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HQ 964676

January 7, 2002

CLA-2 RR:CR:GC 964676 AM


TARIFF NO.: 5404.10.80, 9817.00.96

Mr. Jeffrey A. Meeks
Meeks and Sheppard
1735 Post Road, Ste. 4
Fairfield, CT 06430

RE: P.E.S./P.E.T. Fiber Bundles Used in Dialysers

Dear Mr. Meeks:

This is in reference to your letter of October 16, 2000, on behalf of Baxter Healthcare, Inc., concerning the classification, under the Harmonized Tariff Schedule of the United States (HTSUS), of P.E.S./P.E.T. fiber bundles used in dialysers. In preparing this ruling, we have thoroughly considered arguments you presented in a meeting with representatives of my staff on July 12, 2001, as well as in your supplemental submissions dated September 5, 11 and 26, 2001.


The merchandise consists of a bundle of synthetic polyethersulfone textile monofilaments (P.E.S. hollow fibers) interspersed amongst polyester filaments (P.E.T. fibers), encased in a plastic sleeve. The merchandise consists of 81% by weight P.E.S. fibers and 19% by weight of P.E.T. fibers. (Customs Lab Report #CH20011295, dated November 16, 2001). Hollow fibers are engineered for specific applications such as blood oxygenation, reverse osmosis, biotech separation and dialysis. In the instant fiber bundle, the porosity and membrane layers of the P.E.S. fibers and the ratio of P.E.T. fibers to P.E.S. fibers is specific to its application in hemodialysis. Additionally, you state that the instant fiber bundles are only used in the manufacture of dialysers and are imported by a company well known in the health care market.

The yarns of the subject P.E.S./P.E.T. fiber bundle are approximately thirteen inches long; the bundle has a diameter of approximately one inch. The linear density of the P.E.S. fibers is 69.3 decitex and of the P.E.T. fibers is 6.2 decitex. (Lab Report #CH20011295, dated November 16, 2001).

After importation, each P.E.S./P.E.T. fiber bundle is inserted into a dialyser jacket and a potting compound is applied and forced to each end by centrifuge. This processs separates the inner and outer diameter of the monofilament so that blood will flow along one path and dialysate will flow along the other. "Assembling and potting (cementing together) of hollow-fiber bundles, . . . require great care and precision technology. The potting agent must be compatible with the function assigned to the fiber, as well as with the fiber material. For example, the potting materials employed in a hemodialysis cartridge must be blood-compatible and nontoxic, and adhere to the exterior surface of the fibers as well as to the fiber-housing unit. . . . In general, the potting agent must not shrink or evolve excess heat when cured; it must not penetrate the fiber, plug the bore, wick on the fiber walls, or damage any ultrathin coating." Encyclopedia of Chemical Technology, Volume 12, p. 506-7.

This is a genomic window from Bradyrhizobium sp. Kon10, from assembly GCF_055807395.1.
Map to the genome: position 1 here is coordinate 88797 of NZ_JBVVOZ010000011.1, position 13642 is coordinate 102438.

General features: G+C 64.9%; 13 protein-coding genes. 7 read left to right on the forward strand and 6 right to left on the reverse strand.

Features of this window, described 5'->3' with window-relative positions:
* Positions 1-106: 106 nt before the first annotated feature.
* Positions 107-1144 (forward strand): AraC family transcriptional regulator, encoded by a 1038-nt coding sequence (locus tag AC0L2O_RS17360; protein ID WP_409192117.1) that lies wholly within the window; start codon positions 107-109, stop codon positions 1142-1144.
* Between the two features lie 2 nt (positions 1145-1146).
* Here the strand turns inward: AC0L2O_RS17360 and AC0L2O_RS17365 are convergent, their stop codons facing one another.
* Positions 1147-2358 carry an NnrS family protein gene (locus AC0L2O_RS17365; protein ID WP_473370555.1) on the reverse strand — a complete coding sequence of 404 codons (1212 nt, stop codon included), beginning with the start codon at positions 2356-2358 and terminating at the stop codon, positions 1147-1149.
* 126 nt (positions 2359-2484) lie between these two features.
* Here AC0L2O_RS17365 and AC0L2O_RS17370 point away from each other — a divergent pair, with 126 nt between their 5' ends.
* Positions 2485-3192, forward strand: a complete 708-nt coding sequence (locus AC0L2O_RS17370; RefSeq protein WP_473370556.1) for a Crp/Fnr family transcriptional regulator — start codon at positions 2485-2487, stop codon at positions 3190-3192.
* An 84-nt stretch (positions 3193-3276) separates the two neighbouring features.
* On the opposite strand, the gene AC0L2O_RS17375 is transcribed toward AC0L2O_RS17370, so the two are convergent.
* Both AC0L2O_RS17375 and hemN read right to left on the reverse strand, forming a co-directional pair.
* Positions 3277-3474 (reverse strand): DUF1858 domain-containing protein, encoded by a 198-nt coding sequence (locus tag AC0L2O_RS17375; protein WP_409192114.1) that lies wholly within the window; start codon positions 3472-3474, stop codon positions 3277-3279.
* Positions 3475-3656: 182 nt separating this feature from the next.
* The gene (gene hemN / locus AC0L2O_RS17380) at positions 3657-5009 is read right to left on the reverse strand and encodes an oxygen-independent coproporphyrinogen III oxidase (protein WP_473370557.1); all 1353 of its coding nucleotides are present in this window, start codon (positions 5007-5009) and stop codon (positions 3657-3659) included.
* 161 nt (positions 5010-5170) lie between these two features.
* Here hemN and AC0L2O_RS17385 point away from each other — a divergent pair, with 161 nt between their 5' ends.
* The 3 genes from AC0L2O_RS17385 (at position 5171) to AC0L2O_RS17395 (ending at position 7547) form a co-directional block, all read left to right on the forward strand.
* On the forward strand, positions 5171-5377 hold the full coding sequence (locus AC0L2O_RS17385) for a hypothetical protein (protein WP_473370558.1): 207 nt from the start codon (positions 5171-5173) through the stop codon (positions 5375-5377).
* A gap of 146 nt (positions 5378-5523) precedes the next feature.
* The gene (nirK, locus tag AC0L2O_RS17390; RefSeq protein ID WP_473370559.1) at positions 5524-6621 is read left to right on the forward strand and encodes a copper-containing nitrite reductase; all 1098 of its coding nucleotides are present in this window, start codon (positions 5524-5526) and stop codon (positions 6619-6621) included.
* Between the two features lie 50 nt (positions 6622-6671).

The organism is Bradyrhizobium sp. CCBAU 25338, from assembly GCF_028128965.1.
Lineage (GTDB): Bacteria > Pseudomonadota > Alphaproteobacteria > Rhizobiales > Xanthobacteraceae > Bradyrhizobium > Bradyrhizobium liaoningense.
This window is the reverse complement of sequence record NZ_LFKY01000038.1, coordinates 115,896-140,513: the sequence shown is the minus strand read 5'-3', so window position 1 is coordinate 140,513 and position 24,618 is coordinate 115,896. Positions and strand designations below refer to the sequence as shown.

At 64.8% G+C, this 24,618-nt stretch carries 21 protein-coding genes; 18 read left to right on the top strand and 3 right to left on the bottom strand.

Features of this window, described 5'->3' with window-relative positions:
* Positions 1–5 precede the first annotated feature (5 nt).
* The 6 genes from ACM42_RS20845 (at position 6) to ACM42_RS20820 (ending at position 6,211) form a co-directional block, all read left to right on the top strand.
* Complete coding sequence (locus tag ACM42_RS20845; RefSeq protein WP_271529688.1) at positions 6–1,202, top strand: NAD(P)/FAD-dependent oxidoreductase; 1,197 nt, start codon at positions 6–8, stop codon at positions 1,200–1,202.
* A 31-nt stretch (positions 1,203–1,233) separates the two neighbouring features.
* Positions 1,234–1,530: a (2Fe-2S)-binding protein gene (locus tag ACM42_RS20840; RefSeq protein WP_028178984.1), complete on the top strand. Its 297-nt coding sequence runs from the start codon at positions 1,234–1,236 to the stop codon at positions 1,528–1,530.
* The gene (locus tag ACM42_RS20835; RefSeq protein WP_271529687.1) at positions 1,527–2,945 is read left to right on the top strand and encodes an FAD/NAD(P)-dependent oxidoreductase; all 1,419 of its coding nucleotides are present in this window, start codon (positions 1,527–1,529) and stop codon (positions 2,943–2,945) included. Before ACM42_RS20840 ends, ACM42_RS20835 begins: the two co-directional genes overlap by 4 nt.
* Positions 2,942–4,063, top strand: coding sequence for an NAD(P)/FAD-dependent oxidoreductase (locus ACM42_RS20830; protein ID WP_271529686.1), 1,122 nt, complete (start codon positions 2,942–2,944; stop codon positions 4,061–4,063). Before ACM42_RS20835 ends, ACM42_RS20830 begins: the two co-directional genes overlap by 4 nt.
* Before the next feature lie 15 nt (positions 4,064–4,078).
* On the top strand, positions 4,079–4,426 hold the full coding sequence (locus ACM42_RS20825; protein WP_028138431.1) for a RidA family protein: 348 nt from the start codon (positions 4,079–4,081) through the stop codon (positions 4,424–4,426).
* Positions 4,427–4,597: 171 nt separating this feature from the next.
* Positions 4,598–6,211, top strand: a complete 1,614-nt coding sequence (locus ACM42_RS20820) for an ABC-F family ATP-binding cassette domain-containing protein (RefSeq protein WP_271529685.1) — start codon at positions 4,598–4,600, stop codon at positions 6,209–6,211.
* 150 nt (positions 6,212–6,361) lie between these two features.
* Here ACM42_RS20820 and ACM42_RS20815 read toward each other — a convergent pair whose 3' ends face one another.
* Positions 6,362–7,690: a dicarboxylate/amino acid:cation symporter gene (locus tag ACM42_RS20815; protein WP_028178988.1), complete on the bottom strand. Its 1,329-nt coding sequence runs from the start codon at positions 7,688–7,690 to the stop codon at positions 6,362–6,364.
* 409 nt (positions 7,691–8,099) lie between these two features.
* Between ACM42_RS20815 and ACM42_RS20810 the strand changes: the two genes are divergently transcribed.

After the polyurethane potting compound is cured by an exothermic chemical reaction, several inches of material are trimmed from each end of the dialyser. The trimming opens the flow channels for the passage of blood through the monofilament, separate from the dialysate solution which circulates on the outside of the fiber bundle. The entire process takes over twelve hours. The cost of the above process is a significant portion of the cost of the finished dialyser.

The finished dialyser is used in a larger hemodialysis circuit system which performs hemodialysis on a patient. Hemodialysis is the exchange of certain elements between the blood and a dialysate solution (normally urea and low molecular weight toxins go from the patient's blood to the dialysate while bicarbonate and acetate move from the dialysate into the blood) by virtue of the difference in the rates of their diffusion through a semipermeable membrane, . . . Dorland's Illustrated Medical Dictionary, 28th Ed., p. 458, 748 (W.B. Saunders Co., 1994). It is only after the potting compound is added as described above, that the P.E.S./P.E.T. fiber bundles can function as a semipermeable membrane in the dialyser.


Whether the P.E.S./P.E.T. fiber bundles are classifiable as parts of dialysers.


Merchandise imported into the U.S. is classified under the HTSUS. Tariff classification is governed by the principles set forth in the General Rules of Interpretation (GRIs) and, in the absence of special language or context that requires otherwise, by the Additional U.S. Rules of Interpretation. The GRIs and the Additional U.S. Rules of Interpretation are part of the HTSUS and are to be considered statutory provisions of law.

GRI 1 requires that classification be determined first according to the terms of the headings of the tariff schedule and any relative section or chapter notes and, unless otherwise required, according to the remaining GRIs taken in order. GRI 2(a) states "[A]ny reference in a heading to an article shall be taken to include a reference to that article incomplete or unfinished, provided that, as entered, the incomplete or unfinished article has the essential character of the complete or finished article. . . ."